Hubbard Squash Soup Recipe

16-year-old Helena Muffly wrote exactly 100 years ago today: 

Thursday, November 16, 1911: Nothing important.

Her middle-aged granddaughter’s comments 100 years later:

Since Grandma didn’t write much a hundred years ago today I’m going to go off on a tangent –

My husband and I recently were out in the country and saw a farmer selling pumpkins, squash and other produce from a far. There were two large hubbard squash on the wagon. I immediately knew that I had to have one of them.

The farmer was surprised when I purchased it. He said that few people bought hubbard squash anymore.  He said that the previous year he’d sold none—and my purchase was his first hubbard squash sale this year.

He continued, “Old people buy them once in a while. Young people think they are some type of big gourd.”

(I hope he wasn’t insinuating that I’m old. Middle aged: yes; old: no)

Are hubbard squash really an almost archaic food?  . . .a food from Grandma’s day that people seldom eat now?

Here’s my favorite hubbard squash recipe.  It’s probably not a hundred years old recipe—but it’s a good way to use an old-time squash.

This soup is excellent, and I make it several times every Fall.

Hubbard Squash Soup

3 cups hubbard squash pulp (approx. 1/2 hubbard squash)

2 tablespoons olive oil

1 large onion, diced

6 cloves garlic, finely diced

2 stalks celery, chopped

5 cups chicken broth

2 ham hocks

1 tablespoons honey

3/4 teaspoon thyme

2 cups heavy cream

2 cups milk

Preheat oven to 400 degrees. To get squash pulp, cut hubbard squash in half; remove seeds and membranes. Unless the squash is very small, only 1/2 of squash (or even less) will be needed to get 3 cups of pulp. [An aside: The squash in the photo is very large–and I needed to use less than a quarter of it to get 3 cups]. Put squash on a cookie sheet, cut side up.  Bake the squash for 45-60 minutes or until tender. The squash meat will start to become dark. This is okay.  Scrape squash out of the shell, and measure 3 cups of squash for use in this recipe.

Put olive oil in large pot. Heat using medium heat and then add celery, onion, and garlic; cook until tender. Add chicken broth, squash, ham hocks, honey, and thyme. Simmer for 45 minutes. Pull the ham hock out and dice any meat. Return meat to soup; cool slightly Puree soup in a blender until smooth.  Return to pan, and add cream and milk. Reheat soup, then serve.

Yield: 9 servings

4 Responses

  1. Do you think this recipe would work with butternut? I’ve always wanted to try hubbard squash, but I’ve been kind of afraid of it. I buy butternut that’s already cut up. I’m afraid of taking a finger off cutting into these hard squashes. I hear dropping hubbard to crack it on the ground is a good way to get the process started. Your recipe sounds delicious, BTW.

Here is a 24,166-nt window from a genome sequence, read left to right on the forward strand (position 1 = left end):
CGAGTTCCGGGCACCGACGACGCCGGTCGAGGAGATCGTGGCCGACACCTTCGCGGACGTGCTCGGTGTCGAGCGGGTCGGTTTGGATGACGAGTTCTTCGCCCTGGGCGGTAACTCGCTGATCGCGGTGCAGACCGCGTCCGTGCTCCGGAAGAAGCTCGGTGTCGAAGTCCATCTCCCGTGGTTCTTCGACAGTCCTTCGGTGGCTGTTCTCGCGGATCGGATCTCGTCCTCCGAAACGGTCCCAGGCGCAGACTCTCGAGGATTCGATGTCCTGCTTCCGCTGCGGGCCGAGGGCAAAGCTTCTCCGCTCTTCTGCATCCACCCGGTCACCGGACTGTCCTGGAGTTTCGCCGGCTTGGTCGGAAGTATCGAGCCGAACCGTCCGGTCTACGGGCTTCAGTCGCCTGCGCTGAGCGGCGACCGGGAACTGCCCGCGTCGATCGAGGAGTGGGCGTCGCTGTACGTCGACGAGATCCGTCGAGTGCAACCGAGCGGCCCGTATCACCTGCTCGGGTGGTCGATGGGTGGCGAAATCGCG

• Butternut should work just fine. The taste and consistency is very similar to hubbard.

      Hubbard squash are difficult to cut–but I still have all my fingers. One year we had one with a particularly hard shell and my husband used a saw to cut it.

  2. I love your blogging of your grandmother’s diary, especially the recipes. My grandmother, who was born in 1893, was a marvelous cook. I have some of her recipes but, like most good cooks, she didn’t always use a recipe. She simply had great culinary instincts, little food money, and many mouths to feed. She raised five kids by herself and, thereafter, tended to five grandchildren (including me) while our parents worked. Her house (in a major city) lacked electricity but she turned out fine meals on a coal-fired kitchen stove, and she stored leftovers in an ice-box. I can’t understand today’s limited resource parents who feed their kids fast food because it is cheap. The slow foods (soups, stews, casseroles) that we grew up eating are inexpensive alternatives—and healthy! Your grandmother’s recipes (and mine) prove it. I’d bet that the cost of your hubbard squash soup (about 305 calories/6.8 grams of fat) is far less than artery-clogging Big Macs (704 calories/ 43.7 grams of fat each) and fries for a family of four. Keep those recipes coming. And thanks!

    • Thanks for stopping by! You’re right, many old-time foods don’t cost much. I bought the hubbard squash for $4–and only used part of it to make the soup. I’m not sure what the other ingredients cost,but I don’t think it was more than a couple additional dollars. When I make this soup it makes several meals for my husband and me.

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